Volume 2 Issue 1
The Progression of Carotid Intima-Media Thickness in Subjects of Type 2 Diabetes with an Increased Urine Albumin Excretion - A Two Years Follow-up Study
Chih-Hsun Chu*, Mei-Chun Wang
Type 2 diabetes mellitus (DM) is characterized by early development of atherosclerosis resulting in high mortality and morbidity. Moreover, in patients with type 2 DM, the presence of nephropathy is associated with poor renal and cardiovascular outcome. Albuminuria is a characteristic aspect of diabetic nephropathy, while it is also a marker for increased risk of cardiovascular disease (CVD) associated with endothelial dysfunction. Therefore patients with albuminuria are at very high risk of vascular injury and should share the same objectives of a vascular risk factor control as patients with overt CVD.
Therapy for Type 2 Diabetes Mellitus: Targeting the ‘Unlucky Thirteen’
N. P. Somasundaram*, A. M. Wijesinghe
Glycemic control in diabetes mellitus is a key strategy to prolong survival and mitigate complications of diabetes. Understanding the pathophysiological mechanisms contributing to diabetes has resulted in newer targets and is clinically useful for personalized management plans. Pathophysiological mechanisms causing and playing a role in diabetes has continued to unravel at a rapid pace; starting with two factors (Insulin resistance and Insulin deficiency), then triumvirate (addition of hepatic gluconeogenesis), ominous octet (addition of deranged adipocyte metabolism, decreased incretin effect, increased glucagon secretion, increased renal glucose reabsorption and central appetite dysregulation) and recently dirty dozen (addition of Dopamine, Vitamin D, Testosterone and Renin angiotensin system).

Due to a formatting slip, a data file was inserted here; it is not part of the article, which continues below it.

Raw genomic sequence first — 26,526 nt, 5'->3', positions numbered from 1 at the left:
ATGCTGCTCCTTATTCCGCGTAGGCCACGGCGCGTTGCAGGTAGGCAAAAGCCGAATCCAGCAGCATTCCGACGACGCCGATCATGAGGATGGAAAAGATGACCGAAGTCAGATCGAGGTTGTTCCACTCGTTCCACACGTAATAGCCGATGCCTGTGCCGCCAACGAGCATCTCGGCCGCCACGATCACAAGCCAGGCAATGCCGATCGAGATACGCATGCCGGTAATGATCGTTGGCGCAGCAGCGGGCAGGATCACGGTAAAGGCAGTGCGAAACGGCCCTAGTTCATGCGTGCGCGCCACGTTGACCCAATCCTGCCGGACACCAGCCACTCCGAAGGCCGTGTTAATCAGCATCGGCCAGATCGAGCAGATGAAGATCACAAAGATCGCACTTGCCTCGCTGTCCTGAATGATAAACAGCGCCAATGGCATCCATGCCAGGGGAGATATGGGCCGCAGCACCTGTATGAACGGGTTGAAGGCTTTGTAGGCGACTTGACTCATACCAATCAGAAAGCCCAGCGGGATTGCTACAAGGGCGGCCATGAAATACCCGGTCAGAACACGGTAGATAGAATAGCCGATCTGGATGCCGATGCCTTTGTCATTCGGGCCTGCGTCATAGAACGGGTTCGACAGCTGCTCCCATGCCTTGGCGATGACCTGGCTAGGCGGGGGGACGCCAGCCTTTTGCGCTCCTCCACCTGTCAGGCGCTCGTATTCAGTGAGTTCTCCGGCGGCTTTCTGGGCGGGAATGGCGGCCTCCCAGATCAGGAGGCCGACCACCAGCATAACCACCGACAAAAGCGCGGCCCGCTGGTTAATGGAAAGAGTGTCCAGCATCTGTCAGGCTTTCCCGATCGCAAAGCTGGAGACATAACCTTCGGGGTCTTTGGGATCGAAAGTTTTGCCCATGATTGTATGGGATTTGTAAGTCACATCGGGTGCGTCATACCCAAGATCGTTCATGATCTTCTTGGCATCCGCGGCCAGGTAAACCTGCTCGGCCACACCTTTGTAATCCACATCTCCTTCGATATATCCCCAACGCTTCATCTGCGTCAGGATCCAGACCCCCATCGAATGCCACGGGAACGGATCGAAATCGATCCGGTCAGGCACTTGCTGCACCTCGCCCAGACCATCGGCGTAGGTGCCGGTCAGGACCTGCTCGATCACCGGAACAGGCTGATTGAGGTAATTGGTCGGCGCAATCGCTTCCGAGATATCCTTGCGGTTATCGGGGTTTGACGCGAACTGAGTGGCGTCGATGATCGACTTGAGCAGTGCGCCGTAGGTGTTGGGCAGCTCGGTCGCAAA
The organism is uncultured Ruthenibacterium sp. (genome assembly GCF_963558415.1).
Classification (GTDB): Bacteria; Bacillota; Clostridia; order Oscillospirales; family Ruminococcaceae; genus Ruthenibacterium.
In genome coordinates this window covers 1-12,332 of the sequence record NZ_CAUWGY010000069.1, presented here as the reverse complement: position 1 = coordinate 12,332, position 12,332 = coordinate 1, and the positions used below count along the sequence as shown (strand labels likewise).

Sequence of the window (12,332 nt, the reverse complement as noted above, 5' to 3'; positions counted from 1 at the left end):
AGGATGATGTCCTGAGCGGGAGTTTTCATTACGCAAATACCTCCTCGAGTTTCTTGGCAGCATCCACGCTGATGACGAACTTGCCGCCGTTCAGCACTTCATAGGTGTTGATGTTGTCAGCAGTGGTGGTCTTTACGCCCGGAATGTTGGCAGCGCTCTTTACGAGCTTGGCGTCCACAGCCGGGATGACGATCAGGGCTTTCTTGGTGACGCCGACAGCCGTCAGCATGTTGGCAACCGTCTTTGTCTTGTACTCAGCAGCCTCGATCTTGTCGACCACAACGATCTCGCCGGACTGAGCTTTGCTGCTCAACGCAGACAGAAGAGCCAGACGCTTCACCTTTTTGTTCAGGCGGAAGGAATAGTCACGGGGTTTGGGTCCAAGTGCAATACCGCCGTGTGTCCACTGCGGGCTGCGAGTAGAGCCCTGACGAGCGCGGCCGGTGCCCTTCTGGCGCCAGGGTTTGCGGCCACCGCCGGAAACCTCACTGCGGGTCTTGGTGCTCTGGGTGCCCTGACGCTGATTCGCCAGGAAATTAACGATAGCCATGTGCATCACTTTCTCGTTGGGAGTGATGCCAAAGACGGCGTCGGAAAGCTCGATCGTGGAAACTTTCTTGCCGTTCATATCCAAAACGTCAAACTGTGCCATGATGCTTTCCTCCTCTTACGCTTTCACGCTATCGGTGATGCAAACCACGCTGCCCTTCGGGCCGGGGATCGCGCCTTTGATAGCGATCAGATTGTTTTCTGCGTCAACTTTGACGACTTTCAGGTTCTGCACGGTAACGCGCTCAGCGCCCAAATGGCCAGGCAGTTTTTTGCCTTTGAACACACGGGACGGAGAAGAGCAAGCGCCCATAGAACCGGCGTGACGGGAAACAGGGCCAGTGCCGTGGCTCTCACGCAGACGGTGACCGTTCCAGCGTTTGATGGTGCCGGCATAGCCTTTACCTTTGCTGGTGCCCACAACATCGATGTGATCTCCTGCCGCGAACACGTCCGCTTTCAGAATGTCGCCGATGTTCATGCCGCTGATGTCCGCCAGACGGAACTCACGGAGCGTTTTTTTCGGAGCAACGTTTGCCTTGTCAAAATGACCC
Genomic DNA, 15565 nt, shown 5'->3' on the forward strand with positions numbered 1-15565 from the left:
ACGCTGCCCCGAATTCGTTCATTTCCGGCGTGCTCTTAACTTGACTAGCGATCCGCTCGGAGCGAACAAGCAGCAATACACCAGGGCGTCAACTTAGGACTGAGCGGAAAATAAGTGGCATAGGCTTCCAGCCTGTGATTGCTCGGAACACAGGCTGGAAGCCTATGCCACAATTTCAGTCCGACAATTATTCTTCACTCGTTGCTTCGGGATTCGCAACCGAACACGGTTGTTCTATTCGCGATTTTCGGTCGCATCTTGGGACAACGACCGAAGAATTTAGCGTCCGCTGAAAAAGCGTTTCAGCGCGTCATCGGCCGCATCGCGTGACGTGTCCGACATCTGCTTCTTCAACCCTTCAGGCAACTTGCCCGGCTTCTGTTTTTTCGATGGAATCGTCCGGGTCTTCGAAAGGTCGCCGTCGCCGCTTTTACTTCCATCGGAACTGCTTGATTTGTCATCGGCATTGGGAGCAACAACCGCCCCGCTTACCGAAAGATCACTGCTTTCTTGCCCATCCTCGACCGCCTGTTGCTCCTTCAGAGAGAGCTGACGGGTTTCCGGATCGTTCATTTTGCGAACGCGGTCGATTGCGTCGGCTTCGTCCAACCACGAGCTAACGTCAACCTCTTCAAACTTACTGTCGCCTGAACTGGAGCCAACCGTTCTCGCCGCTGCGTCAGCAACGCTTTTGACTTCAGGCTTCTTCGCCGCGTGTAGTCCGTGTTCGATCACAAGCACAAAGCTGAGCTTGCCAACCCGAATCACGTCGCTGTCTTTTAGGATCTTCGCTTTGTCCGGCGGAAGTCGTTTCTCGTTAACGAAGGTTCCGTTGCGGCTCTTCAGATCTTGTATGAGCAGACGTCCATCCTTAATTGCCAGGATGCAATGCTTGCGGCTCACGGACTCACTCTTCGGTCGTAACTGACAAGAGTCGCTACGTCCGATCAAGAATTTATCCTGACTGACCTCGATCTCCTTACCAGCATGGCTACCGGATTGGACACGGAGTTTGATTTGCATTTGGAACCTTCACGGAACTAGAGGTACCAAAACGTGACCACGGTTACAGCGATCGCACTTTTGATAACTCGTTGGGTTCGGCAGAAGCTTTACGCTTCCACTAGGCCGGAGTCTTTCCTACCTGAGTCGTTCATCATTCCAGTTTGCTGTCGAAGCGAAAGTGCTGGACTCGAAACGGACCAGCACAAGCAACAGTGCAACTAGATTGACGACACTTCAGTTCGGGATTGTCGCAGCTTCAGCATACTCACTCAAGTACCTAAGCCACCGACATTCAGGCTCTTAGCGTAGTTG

Hepatic Adaptations to a High Fat Diet in the MRL Mouse Strain are Associated with an Inefficient Oxidative Phosphorylation System
Ahlke Heydemann*,Magdalis González-Vega, Tirsit K. Berhanu, Aaron J. Mull,RagavSharma, and Jenan Holley-Cuthrell
The MRL mice are resistant to a 12-week high fat diet (HFD) feeding protocol, with the proximal cause being an increased basal pAMPKT172 expression in the skeletal muscle. Here, we test if this lack of pathology extends to the liver at both the tissue and cellular levels and its correlation to pAMPKT172 levels. MRL and B6 mice were subjected to 12 weeks of diet intervention and tissues were either fixed for histology or snap-frozen for further processing (n= 3-6, per group).
miRNA-15a, miRNA-15b, and miRNA-499 are Reduced in Erythrocytes of Pre-Diabetic African-American Adults
Maurice B. Fluitt, Namita Kumari, Gail Nunlee-Bland, Sergei Nekhai, Kanwal K. Gambhir*
The genetics of T2DM is complex and not clearly understood. The search for diabetes genes and risk markers is complicated by the heterogeneity of the metabolic disease. Genomewide association studies (GWAS) have identified several genetic variants in association with T2DM. However, since the first T2DM GWAS study, identified genetic variants have been modestly associated with T2DM and account for only about 10% of genetic risk. Further complicating the identification of genetic biomarkers for T2DM is ethnicity, as genetic variants may be ethnic specific. Additional studies to identify risk markers in the African-American population are needed.